|Want to learn about the formation of the gold bearing quartz veins of California? The state of California has produced a lot of gold over the years and still holds quite a few gold deposits - its no accident its called the golden state. The state has long been famous for high grade pockets of gold quartz with visible native gold. From the mother lode to the Klamath Range all the way down to the southeastern deserts, the state is rich with the precious yellow metal. Take a look at the following information........|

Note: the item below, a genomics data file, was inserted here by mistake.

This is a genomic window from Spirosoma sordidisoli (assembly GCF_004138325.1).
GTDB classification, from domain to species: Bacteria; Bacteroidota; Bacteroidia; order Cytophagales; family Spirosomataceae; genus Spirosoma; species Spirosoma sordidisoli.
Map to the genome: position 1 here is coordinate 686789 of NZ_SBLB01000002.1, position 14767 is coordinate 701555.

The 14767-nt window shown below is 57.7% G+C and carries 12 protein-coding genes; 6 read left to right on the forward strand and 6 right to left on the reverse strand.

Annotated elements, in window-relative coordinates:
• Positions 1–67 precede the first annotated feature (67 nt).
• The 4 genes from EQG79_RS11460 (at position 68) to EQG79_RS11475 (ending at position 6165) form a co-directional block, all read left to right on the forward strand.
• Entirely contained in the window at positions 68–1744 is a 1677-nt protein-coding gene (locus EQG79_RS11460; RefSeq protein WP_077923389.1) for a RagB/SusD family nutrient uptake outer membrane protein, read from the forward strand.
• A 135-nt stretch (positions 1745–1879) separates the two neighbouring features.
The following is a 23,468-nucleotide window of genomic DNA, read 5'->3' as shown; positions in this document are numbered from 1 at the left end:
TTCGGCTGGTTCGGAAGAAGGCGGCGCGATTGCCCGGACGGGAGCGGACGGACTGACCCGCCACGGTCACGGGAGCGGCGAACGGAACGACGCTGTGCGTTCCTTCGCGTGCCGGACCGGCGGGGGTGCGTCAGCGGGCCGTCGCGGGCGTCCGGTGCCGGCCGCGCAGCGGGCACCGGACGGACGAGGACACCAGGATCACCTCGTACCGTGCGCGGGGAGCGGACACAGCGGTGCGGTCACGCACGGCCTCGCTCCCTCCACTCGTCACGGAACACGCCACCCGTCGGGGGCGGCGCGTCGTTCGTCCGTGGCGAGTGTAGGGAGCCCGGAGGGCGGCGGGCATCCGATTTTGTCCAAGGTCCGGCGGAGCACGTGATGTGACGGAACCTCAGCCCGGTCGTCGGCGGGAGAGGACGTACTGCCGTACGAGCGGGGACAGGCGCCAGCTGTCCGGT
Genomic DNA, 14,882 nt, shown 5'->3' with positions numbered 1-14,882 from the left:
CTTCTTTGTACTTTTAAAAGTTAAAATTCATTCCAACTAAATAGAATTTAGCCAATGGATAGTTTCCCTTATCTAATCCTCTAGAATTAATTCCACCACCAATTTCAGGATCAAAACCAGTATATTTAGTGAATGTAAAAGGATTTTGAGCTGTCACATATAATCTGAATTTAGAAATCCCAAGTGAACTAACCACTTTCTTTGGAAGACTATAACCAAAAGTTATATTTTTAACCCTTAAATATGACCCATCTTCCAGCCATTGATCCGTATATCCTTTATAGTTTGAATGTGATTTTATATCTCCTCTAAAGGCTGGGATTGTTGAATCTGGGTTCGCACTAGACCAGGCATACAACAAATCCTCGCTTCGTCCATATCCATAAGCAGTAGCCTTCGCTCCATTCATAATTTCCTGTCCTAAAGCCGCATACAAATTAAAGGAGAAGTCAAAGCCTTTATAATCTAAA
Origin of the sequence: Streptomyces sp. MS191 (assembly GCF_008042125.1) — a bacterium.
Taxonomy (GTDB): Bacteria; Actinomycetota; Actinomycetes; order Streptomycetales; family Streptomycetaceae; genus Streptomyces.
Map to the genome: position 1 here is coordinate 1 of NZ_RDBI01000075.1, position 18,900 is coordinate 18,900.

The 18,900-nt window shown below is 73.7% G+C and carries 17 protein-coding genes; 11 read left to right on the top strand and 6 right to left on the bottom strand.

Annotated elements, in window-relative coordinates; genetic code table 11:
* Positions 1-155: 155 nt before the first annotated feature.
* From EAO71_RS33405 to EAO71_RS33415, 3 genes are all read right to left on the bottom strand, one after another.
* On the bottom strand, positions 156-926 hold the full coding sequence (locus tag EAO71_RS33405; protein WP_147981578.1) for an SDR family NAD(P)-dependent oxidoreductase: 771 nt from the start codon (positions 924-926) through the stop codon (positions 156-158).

Veins of gold bearing quartz are well known in California, and historically they have produced millions of dollars worth of gold. Their formation and the gold they contain are of interest. Quartz mines are found and worked in a great many counties in California, from Siskiyou on the north to San Diego on the south. Most of these are in the mountain, foot-hill and desert regions, there being none of note in the valley counties and very few in the Coast Ranges. Most are mesothernal in origin, and they are often described as segregated veins, emplaced in schist, slates or metamorphosed igneous rocks (greenstone), and more or less parallel with the schistosity of these rocks. Less commonly the walls are massive, igneous rocks. The quartz contains auriferous pyrite, free gold, arsenopyrite, chalcopyrite, tetrahedrite, galena, and sphalerite, but pyrite is far the most abundant. Tellurides such as calaverite and sylvanite have been occasionally detected in small amounts and locally other rare minerals such as scheelite, native bismuth, pitchblende, tetrahedrite, stibnite, molybdenite and fluorite are also occasionally found. Productive quartz is grayish or bluish in many instances because of the presence of fine-grained sulfides. The veins approximate at times a lenticular shape, which is less marked in California than in some other regions, and which shows analogies of shape with pyrites lenses and magnetite lenses In such cases the fissure-vein character is somewhat obscure. In California the veins occupy previously existing fissures in the slates. The largest and best known is the so called Mother Lode, which is a lineal succession of innumerable larger and smaller quartz veins that run parallel with the strike, and rarely cut the steep dip of the slates at an angle of 10 degrees. It was doubtless formed by faulting along the Melones fault zone in steeply dipping strata. The veins are persistent along regional high-angle faults, joint sets. The best deposits overall form in in areas where greenstone / greenschist rocks (metavolcanics) are present. High-grade ore shoots form locally at or near metasediment-serpentine contacts.